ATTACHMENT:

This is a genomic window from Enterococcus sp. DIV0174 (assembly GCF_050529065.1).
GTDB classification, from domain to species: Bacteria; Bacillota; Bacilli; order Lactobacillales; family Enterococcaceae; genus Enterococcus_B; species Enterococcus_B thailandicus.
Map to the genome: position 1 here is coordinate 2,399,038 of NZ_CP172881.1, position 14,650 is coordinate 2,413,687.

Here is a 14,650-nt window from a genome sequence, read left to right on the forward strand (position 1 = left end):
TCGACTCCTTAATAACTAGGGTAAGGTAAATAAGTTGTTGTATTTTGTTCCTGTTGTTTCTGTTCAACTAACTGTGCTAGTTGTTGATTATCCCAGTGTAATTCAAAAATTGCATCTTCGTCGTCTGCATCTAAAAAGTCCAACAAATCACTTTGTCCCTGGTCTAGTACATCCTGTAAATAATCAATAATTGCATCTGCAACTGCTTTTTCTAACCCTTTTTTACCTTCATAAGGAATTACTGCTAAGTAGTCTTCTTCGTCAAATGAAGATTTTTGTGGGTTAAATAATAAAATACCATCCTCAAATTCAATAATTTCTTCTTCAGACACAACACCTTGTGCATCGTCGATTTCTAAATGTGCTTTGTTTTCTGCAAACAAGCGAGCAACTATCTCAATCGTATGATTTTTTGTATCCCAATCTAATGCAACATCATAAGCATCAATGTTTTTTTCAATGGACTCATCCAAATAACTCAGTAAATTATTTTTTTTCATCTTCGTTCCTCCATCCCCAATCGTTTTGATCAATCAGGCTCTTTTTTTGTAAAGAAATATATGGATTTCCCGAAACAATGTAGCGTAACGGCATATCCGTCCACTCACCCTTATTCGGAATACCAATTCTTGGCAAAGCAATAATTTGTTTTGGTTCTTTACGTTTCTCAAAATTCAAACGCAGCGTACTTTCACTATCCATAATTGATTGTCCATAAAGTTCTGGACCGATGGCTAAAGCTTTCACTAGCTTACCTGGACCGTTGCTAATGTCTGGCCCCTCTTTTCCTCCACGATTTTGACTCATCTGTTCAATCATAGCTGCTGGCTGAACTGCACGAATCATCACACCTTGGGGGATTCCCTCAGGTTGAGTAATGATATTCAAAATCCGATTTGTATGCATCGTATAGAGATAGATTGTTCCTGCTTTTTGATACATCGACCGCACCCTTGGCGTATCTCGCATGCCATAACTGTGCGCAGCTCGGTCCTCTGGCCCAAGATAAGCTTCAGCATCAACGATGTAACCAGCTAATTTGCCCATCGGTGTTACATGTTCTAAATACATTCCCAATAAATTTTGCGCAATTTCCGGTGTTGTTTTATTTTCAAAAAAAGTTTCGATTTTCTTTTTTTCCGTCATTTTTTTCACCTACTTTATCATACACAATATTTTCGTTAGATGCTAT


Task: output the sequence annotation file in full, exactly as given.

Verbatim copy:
This is a genomic window from Enterococcus sp. DIV0174 (assembly GCF_050529065.1).
GTDB classification, from domain to species: Bacteria; Bacillota; Bacilli; order Lactobacillales; family Enterococcaceae; genus Enterococcus_B; species Enterococcus_B thailandicus.
Map to the genome: position 1 here is coordinate 2,399,038 of NZ_CP172881.1, position 14,650 is coordinate 2,413,687.

Here is a 14,650-nt window from a genome sequence, read left to right on the forward strand (position 1 = left end):
TCGACTCCTTAATAACTAGGGTAAGGTAAATAAGTTGTTGTATTTTGTTCCTGTTGTTTCTGTTCAACTAACTGTGCTAGTTGTTGATTATCCCAGTGTAATTCAAAAATTGCATCTTCGTCGTCTGCATCTAAAAAGTCCAACAAATCACTTTGTCCCTGGTCTAGTACATCCTGTAAATAATCAATAATTGCATCTGCAACTGCTTTTTCTAACCCTTTTTTACCTTCATAAGGAATTACTGCTAAGTAGTCTTCTTCGTCAAATGAAGATTTTTGTGGGTTAAATAATAAAATACCATCCTCAAATTCAATAATTTCTTCTTCAGACACAACACCTTGTGCATCGTCGATTTCTAAATGTGCTTTGTTTTCTGCAAACAAGCGAGCAACTATCTCAATCGTATGATTTTTTGTATCCCAATCTAATGCAACATCATAAGCATCAATGTTTTTTTCAATGGACTCATCCAAATAACTCAGTAAATTATTTTTTTTCATCTTCGTTCCTCCATCCCCAATCGTTTTGATCAATCAGGCTCTTTTTTTGTAAAGAAATATATGGATTTCCCGAAACAATGTAGCGTAACGGCATATCCGTCCACTCACCCTTATTCGGAATACCAATTCTTGGCAAAGCAATAATTTGTTTTGGTTCTTTACGTTTCTCAAAATTCAAACGCAGCGTACTTTCACTATCCATAATTGATTGTCCATAAAGTTCTGGACCGATGGCTAAAGCTTTCACTAGCTTACCTGGACCGTTGCTAATGTCTGGCCCCTCTTTTCCTCCACGATTTTGACTCATCTGTTCAATCATAGCTGCTGGCTGAACTGCACGAATCATCACACCTTGGGGGATTCCCTCAGGTTGAGTAATGATATTCAAAATCCGATTTGTATGCATCGTATAGAGATAGATTGTTCCTGCTTTTTGATACATCGACCGCACCCTTGGCGTATCTCGCATGCCATAACTGTGCGCAGCTCGGTCCTCTGGCCCAAGATAAGCTTCAGCATCAACGATGTAACCAGCTAATTTGCCCATCGGTGTTACATGTTCTAAATACATTCCCAATAAATTTTGCGCAATTTCCGGTGTTGTTTTATTTTCAAAAAAAGTTTCGATTTTCTTTTTTTCCGTCATTTTTTTCACCTACTTTATCATACACAATATTTTCGTTAGATGCTAT